Of course reality strikes. It’s hard to make a living as a yoga teacher. People in my life probably thought to themselves “how the hell is she going to make it?” The honest ones advised me to think it over. In the end I found a compromise, working 80 percent to allow more time to kite and focus on yoga.

Gymnastics and dance party you say?

Attending teacher training is a mix of going to gymnastics, a university class, an AA meeting, and a dance party all at once. The mix of people and topics you study is odd at best. There are no dull moments. I sucked in all the knowledge I could. And despite being sleep deprived because of the early mornings, I rarely felt tired. My mind was singing of curiosity and eagerness to learn more.

The people I met at teacher training were brought together by the possibility of what yoga could bring to their life. The students that struck me as most fascinating were the ones that had realised before or during the training that they had to change paths. Some had quit their jobs before starting the training, or some had experienced grief or trauma.

The stories and aspirations shared openly by my fellow students were inspiring. Some were doing the teacher training to learn more tools they could use to cope with life better. Some were just curious about yoga beyond the asana practice. Some knew before they even started that they didn’t want to teach. And then there were some aspiring teachers.

I seemed to be mostly drawn to the “misfits”; the ones who had realised that the life they had created for themselves didn’t serve them anymore. I got the sense that a lot of us, either prior or during the teacher training, felt a creeping urge to expand outside of the dreadful box of ordinary life.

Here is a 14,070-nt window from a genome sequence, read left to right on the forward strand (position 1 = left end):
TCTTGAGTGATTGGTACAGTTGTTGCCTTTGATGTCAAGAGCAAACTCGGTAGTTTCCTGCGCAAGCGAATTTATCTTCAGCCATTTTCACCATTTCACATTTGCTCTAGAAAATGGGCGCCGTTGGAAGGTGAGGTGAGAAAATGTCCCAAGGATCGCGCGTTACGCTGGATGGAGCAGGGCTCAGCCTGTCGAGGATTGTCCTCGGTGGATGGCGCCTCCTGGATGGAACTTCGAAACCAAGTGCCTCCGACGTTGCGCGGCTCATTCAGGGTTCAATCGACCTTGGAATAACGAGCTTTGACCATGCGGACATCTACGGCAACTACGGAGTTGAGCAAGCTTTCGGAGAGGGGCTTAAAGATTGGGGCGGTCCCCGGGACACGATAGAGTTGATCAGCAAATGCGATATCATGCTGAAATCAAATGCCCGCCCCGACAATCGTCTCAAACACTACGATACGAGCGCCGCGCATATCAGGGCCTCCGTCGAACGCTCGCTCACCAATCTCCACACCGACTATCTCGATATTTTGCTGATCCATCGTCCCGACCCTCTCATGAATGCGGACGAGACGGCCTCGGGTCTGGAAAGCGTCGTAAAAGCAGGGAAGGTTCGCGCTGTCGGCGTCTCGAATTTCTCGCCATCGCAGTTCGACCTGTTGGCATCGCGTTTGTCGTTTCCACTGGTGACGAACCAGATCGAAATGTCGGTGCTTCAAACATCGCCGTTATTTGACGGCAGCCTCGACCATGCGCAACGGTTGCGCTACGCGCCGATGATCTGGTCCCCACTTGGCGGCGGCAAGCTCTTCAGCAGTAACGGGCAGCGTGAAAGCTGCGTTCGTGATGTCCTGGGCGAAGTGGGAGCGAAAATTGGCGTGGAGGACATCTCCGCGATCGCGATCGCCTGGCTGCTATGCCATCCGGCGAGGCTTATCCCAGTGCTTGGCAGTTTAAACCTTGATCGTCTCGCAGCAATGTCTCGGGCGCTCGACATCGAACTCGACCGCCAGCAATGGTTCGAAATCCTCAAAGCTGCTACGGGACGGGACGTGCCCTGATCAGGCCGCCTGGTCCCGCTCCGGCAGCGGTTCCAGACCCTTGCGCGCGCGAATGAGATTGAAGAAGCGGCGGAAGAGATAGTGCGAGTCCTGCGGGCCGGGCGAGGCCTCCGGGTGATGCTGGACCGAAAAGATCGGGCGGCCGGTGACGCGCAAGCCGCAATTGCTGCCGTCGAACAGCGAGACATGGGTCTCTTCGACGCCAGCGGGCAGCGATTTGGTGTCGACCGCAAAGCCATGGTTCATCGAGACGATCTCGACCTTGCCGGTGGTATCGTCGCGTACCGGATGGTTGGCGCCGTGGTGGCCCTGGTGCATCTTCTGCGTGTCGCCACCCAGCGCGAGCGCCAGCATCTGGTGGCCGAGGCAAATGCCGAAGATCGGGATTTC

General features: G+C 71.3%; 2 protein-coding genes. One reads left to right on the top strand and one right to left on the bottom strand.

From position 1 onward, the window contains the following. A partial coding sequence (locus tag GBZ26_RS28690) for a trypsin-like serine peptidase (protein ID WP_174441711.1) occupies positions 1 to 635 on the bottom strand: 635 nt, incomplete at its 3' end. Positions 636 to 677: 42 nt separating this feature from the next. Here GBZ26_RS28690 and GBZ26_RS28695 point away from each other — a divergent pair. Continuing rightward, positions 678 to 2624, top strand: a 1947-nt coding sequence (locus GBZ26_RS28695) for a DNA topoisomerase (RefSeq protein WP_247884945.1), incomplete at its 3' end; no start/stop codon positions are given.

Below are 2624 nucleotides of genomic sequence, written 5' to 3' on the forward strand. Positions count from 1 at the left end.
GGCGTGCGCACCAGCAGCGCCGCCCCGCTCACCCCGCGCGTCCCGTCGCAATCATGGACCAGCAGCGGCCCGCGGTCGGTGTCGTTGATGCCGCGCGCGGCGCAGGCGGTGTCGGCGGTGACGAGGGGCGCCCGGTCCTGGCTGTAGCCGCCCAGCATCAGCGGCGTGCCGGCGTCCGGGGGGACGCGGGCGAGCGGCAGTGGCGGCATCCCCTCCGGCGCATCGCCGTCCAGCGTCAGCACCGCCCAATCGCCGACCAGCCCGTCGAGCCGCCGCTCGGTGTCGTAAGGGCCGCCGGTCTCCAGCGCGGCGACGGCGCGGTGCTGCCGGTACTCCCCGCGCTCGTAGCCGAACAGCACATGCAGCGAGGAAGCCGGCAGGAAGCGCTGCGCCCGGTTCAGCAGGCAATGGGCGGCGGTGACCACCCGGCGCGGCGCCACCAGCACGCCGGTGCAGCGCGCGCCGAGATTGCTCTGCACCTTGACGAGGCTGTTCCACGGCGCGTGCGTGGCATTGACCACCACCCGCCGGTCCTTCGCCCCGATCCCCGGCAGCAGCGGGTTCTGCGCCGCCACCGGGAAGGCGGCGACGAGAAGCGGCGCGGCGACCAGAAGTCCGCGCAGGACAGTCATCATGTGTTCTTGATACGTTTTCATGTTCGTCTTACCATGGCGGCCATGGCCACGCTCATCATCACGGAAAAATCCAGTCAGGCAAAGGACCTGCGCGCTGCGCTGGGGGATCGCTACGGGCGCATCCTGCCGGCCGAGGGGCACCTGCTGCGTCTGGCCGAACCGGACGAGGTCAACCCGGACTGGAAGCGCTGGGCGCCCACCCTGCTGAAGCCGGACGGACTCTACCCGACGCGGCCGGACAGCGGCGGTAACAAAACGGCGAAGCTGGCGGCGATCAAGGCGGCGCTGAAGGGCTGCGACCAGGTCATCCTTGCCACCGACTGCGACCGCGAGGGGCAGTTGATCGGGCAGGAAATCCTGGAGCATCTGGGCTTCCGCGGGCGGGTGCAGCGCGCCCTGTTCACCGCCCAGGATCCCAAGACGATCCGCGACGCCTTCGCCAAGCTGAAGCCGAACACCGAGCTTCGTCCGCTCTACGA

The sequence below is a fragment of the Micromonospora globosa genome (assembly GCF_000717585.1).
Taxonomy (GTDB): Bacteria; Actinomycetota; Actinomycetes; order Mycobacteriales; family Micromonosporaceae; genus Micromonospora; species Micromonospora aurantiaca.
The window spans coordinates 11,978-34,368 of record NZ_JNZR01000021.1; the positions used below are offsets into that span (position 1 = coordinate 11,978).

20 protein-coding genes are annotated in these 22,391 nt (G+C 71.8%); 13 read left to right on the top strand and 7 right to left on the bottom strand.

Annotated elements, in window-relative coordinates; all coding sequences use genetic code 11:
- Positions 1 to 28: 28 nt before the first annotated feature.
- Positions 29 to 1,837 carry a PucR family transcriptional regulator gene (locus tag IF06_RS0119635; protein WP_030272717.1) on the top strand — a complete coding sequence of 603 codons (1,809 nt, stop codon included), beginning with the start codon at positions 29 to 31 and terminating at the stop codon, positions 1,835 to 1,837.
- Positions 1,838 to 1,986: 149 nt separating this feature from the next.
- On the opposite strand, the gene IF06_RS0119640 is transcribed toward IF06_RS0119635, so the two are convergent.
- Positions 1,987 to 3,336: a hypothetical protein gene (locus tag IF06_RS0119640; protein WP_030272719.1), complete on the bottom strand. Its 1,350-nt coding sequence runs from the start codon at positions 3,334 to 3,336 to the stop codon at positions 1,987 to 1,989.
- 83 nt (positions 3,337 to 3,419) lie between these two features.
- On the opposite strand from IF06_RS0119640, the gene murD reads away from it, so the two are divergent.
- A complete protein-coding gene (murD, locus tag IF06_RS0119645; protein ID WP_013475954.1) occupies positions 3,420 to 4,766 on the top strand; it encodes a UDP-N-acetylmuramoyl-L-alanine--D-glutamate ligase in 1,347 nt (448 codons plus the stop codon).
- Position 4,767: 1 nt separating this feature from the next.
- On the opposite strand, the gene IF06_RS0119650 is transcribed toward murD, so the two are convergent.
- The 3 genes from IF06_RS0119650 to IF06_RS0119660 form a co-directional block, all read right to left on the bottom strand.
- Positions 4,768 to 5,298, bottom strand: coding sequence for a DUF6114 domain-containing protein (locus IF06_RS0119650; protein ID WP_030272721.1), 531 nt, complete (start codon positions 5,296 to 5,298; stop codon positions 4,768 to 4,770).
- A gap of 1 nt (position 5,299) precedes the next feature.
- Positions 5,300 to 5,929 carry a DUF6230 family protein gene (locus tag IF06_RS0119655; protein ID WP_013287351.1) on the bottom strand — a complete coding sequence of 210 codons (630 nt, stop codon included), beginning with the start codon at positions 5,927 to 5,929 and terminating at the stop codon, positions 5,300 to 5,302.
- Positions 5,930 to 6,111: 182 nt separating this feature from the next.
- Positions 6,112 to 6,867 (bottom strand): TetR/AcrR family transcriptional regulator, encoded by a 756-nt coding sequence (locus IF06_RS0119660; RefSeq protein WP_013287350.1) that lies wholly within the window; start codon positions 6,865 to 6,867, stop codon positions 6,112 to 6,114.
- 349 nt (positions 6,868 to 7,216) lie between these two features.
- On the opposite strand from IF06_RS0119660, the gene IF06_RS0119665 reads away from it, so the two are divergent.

Can people really levitate?

Most of what you experience in teacher training is very tangible. You get to study the poses in detail, you learn about anatomy and the various ways people relate to their bodies. You learn about philosophy, nutrition, creating flows, yoga off the mat, finding your voice, and so on.

A times yoga philosophy seems magical and mythical. At one point the philosophy teacher said she had seen a man levitate while meditating. A few years ago I would have laughed out loud hearing this, but I have learned to see the world with different eyes. There’s a saying: “you see what you think”, meaning we are so stuck in our heads and sense of reason that we close ourselves off from experiencing anything that might obstruct with or differ from our own perceived world view. This saying rings very true to me, and has become more so over the years.

When we stick our heads through our legs or lift our whole body over our heads like we do in yoga, we experience what it really means to experience things through our emotions and as a bodily experience. We rely so much on using our reasoning in everyday life, it is only healthy to get out of our heads in order to really feel and see things with clear eyes.

Urdhva Dhanurasana IDLM
Photo: Erik Brown

Solving world problems by putting my feet behind my head

I have never been a fan of delving in my own problems, and I prefer keeping some things unsaid. Not healthy some people would say, but each to their own I say. When you practice yoga you are forced to meet some of your demons. But the nice thing is that you can do it your way. You don’t have to talk about it if you don’t want to. You can literally pour it out while sweating on your yoga mat.

Needless to say, nothing comes for free. Yoga requires discipline. Lying in Savasana and decorating your bookshelf with the Yoga Sutras will only take you so far. Being able to see outside of your own mat and bring the philosophy out into the world is what makes a practitioner really powerful.

Doing a teacher training forces you to be disciplined. Getting up at 5 am to do Mysore practice feels gruesome sometimes. What I need to work on is to trust in the process of yoga, and not always reach for the next goal. It might take a lifetime to get both of my legs comfortably behind my head, but the discipline and patience I learn from the practice is what I take with me out of the yoga studio and into the real world.